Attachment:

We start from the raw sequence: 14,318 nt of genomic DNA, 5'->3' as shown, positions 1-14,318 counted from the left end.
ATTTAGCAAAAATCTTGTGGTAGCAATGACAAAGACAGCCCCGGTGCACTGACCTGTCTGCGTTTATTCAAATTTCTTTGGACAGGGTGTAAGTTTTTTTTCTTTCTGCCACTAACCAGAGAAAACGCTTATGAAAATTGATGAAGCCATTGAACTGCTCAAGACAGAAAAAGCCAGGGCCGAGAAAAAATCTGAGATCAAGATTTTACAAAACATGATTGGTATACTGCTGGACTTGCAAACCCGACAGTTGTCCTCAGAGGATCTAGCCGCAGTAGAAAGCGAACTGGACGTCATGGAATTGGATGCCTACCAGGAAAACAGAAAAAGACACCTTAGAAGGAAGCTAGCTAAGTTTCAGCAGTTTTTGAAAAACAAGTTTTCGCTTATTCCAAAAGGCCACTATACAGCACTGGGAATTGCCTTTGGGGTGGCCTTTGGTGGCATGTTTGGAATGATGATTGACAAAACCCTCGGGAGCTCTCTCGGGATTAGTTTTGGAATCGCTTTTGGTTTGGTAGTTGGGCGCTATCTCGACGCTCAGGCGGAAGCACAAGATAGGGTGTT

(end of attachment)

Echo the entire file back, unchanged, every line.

We start from the raw sequence: 14,318 nt of genomic DNA, 5'->3' as shown, positions 1-14,318 counted from the left end.
ATTTAGCAAAAATCTTGTGGTAGCAATGACAAAGACAGCCCCGGTGCACTGACCTGTCTGCGTTTATTCAAATTTCTTTGGACAGGGTGTAAGTTTTTTTTCTTTCTGCCACTAACCAGAGAAAACGCTTATGAAAATTGATGAAGCCATTGAACTGCTCAAGACAGAAAAAGCCAGGGCCGAGAAAAAATCTGAGATCAAGATTTTACAAAACATGATTGGTATACTGCTGGACTTGCAAACCCGACAGTTGTCCTCAGAGGATCTAGCCGCAGTAGAAAGCGAACTGGACGTCATGGAATTGGATGCCTACCAGGAAAACAGAAAAAGACACCTTAGAAGGAAGCTAGCTAAGTTTCAGCAGTTTTTGAAAAACAAGTTTTCGCTTATTCCAAAAGGCCACTATACAGCACTGGGAATTGCCTTTGGGGTGGCCTTTGGTGGCATGTTTGGAATGATGATTGACAAAACCCTCGGGAGCTCTCTCGGGATTAGTTTTGGAATCGCTTTTGGTTTGGTAGTTGGGCGCTATCTCGACGCTCAGGCGGAAGCACAAGATAGGGTGTT